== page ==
Morning Thanks

Garrison Keillor once said we'd all be better off if we all started the day by giving thanks for just one thing. I'll try.

Friday, December 18, 2015

Morning Thanks--hope

"People without hope," Flannery O'Connor once said, "don't write novels."

No kidding. 

Most everything O'Connor said had some kind of spiritual or religious intent because, by her own profession nothing mattered to her as greatly as the Lord and Savior who, by way of his death and resurrection, had engineered her salvation. Spiritually, I think she meant to say that the only reason people write novels is to make sense of the world they live in, to draw some kind of order from chaos, to take a mess and make it sing. People without spiritual hope don't write novels.

I may be wrong. O'Connor was afflicted with lupus that eventually took her at an age when we couldn't afford to lose her. Maybe she meant that line physically, because writing a novel, as much a joy as it can be, is a grueling physical test, a mental marathon. Short stories, essays, blog posts are all sprints, exciting but short-term. Novels require years; and years, saith this retired old gent, are something we aren't afforded a lot of.

Maybe she meant will, emotional wherewithal. Because no one I know simply whips them out (some do, I'm sure), a novel requires caveman-like stick-to-it-iveness, maybe especially for a born-and-reared Calvinist who could be doing so many other more worthwhile things with his or her time. People without hope that they'll actually finish the dumb thing don't write novels either. 

Maybe all of that is ethereal. Maybe what she meant by hope was simply the courage to believe that what it would take her months and months, even years to write, actually had a future. The average published book these days sells less than 100 copies and has only a slim chance of ever getting a real cover and spine, unless the author forks over the bucks himself. People without hope--no matter how flimsy--don't write novels these days simply because the chances of publication are, as they say, slim and none.

All these interpretations fit, I guess, every context. 

Yesterday was a red-letter day because I finished the first draft of a novel, which wasn't actually a first draft but at least a third revision of a novel I started scribbling a decade ago. Think of it this way--the novel I finished yesterday has been with me through the thick-and-thin of at least three computers (all Dells, all refurbished). Six months ago or so the two of us resumed a failed relationship when I determined that I honestly didn't have that manuscript finished even though twice upon a time I tried to tell myself I did.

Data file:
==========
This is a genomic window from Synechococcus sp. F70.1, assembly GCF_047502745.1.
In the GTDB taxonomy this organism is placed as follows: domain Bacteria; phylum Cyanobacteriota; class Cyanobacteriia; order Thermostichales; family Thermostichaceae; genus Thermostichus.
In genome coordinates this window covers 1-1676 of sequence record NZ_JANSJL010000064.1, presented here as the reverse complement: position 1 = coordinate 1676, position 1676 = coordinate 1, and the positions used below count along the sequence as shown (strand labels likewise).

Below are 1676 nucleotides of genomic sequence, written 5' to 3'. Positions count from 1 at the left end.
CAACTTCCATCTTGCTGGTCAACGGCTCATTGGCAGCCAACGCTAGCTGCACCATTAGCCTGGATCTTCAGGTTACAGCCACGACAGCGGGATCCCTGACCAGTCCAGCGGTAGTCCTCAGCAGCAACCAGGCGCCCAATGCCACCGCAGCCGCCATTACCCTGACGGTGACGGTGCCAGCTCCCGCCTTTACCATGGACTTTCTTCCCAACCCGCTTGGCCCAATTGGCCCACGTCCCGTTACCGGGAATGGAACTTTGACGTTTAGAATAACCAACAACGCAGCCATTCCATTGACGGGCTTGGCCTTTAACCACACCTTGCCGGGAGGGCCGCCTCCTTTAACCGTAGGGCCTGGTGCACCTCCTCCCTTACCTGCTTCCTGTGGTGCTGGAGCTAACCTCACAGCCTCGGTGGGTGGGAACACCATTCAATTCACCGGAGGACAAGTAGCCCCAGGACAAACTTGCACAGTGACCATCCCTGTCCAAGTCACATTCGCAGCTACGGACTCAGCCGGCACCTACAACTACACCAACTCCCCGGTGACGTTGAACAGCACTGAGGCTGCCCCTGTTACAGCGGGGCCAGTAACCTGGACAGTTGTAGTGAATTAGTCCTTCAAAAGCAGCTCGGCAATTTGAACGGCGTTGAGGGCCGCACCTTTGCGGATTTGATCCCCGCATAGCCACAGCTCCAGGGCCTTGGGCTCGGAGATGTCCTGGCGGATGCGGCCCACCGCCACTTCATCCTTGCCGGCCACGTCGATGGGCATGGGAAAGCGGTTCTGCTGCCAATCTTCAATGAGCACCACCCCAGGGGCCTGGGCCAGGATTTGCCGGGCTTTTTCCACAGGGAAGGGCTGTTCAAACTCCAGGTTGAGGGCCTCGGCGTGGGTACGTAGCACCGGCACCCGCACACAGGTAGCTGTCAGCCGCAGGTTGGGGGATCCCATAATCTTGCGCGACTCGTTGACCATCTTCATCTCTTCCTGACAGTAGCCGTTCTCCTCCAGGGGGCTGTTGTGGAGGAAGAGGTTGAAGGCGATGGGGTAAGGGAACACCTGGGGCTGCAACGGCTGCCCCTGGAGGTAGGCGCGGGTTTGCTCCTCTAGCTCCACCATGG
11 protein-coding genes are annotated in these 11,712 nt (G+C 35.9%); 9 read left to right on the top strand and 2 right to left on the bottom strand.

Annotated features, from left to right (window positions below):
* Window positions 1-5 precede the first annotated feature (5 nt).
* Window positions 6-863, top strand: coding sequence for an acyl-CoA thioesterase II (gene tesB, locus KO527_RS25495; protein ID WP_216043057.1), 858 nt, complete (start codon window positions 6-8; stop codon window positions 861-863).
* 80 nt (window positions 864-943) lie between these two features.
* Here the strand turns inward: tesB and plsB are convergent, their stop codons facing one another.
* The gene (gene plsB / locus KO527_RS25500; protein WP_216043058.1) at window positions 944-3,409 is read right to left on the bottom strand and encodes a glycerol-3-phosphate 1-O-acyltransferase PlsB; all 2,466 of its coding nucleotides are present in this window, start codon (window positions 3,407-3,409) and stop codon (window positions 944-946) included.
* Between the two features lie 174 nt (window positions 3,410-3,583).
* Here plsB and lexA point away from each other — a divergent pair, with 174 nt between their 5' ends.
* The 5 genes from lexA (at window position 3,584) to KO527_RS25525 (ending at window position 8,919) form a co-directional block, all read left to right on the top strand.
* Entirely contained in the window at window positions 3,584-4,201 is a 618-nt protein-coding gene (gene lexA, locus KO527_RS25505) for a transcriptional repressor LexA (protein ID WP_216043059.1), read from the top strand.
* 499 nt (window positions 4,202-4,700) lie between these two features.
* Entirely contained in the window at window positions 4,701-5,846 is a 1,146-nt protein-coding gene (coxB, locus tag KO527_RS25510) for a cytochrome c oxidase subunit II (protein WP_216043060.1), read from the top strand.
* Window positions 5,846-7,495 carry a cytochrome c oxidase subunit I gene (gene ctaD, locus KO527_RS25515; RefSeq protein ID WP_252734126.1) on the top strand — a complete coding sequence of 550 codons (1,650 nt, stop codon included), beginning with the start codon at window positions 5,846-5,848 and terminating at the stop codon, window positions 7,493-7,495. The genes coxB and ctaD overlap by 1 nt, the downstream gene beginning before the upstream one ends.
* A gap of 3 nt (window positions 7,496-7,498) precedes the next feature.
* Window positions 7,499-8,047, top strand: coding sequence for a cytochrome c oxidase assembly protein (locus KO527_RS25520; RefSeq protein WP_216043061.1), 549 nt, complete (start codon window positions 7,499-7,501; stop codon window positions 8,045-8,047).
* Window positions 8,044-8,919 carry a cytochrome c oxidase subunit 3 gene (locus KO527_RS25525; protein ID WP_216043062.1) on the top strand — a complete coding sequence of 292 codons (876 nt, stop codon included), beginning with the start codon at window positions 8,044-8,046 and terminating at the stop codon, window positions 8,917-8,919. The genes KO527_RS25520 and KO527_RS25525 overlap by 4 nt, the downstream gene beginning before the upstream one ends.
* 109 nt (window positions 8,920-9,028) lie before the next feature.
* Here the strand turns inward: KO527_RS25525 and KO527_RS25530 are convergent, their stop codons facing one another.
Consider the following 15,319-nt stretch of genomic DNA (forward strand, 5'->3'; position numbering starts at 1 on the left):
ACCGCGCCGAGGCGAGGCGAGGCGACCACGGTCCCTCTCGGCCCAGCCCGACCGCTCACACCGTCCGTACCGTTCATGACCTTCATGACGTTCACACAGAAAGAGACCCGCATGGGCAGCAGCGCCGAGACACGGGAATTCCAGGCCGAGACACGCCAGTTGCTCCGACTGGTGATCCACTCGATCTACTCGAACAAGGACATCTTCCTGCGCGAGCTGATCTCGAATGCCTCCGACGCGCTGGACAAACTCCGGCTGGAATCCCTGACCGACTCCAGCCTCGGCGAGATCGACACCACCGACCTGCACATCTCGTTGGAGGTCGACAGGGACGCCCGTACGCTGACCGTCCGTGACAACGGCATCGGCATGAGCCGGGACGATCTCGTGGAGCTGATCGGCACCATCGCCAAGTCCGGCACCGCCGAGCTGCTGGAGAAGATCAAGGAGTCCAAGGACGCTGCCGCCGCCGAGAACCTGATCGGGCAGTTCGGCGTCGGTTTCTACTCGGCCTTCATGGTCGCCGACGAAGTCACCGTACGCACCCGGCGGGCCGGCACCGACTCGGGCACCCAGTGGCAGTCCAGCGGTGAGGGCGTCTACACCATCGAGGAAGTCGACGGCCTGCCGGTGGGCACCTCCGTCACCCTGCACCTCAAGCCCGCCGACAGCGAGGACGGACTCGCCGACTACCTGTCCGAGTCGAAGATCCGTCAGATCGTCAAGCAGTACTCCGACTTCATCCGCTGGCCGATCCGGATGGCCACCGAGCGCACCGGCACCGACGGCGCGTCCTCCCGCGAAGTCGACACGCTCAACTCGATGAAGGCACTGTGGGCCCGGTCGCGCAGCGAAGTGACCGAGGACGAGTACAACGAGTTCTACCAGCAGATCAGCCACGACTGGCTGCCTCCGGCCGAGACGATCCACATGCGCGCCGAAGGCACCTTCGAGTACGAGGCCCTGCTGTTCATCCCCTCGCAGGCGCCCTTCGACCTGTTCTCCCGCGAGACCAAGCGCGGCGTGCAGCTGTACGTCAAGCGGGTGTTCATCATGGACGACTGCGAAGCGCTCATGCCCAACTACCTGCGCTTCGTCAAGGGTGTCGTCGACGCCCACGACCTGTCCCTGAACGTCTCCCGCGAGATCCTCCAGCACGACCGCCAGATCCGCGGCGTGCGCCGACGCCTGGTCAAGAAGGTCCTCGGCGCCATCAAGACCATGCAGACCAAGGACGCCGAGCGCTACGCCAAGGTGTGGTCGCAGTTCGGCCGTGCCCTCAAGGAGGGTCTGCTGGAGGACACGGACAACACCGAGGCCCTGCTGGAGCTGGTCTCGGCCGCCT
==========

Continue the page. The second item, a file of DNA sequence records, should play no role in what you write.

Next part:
That novel--I once named it Something Broken--wasn't finished because there was still something broken. I told myself I had to live long enough to understand what was there in the story I'd been creating. I kick-started yet another really major revision because something told me that a spark still glowed therein, that the whole mess wasn't as gray and ashen as a Dutch sky. A new ending literally "came to me," and re-purposed a revision. What still animates the story is the old narrative, but the whole thing is newly fashioned. It begins like it did but ends twenty miles of ranchland away and and thereby much closer to the reservation.

Ten years ago I'd finished a year-long thanksgiving notebook, something I'd begun on the basis of the Garrison Keillor line that still festoons this blog (see it up top there). I'd just kept a kind of thanksgiving diary for a year and thought I'd try blogging. Knew nothing about it really, but figured I could do what I already had been doing on my own. 

This morning I'm going back to original purposes with this blog post and giving morning thanks. This morning the thanks I'm offering is that a first draft of a novel that's been with me for years is finished. There's still months to go, but, hey, this time around I'm retired.

Will this new novel ever see the light of day? Will it ever be anything but some electronic blips on this particular desktop (refurbished) Dell?

God only knows, and I certainly can hope he cares. 

But I have the words of Flannery O'Connor, a God-haunted Roman Catholic just as much in love with words as she was the Southern culture that had created and sustained her. She's the one who said, famously, "People without hope don't write novels."

And she's right.

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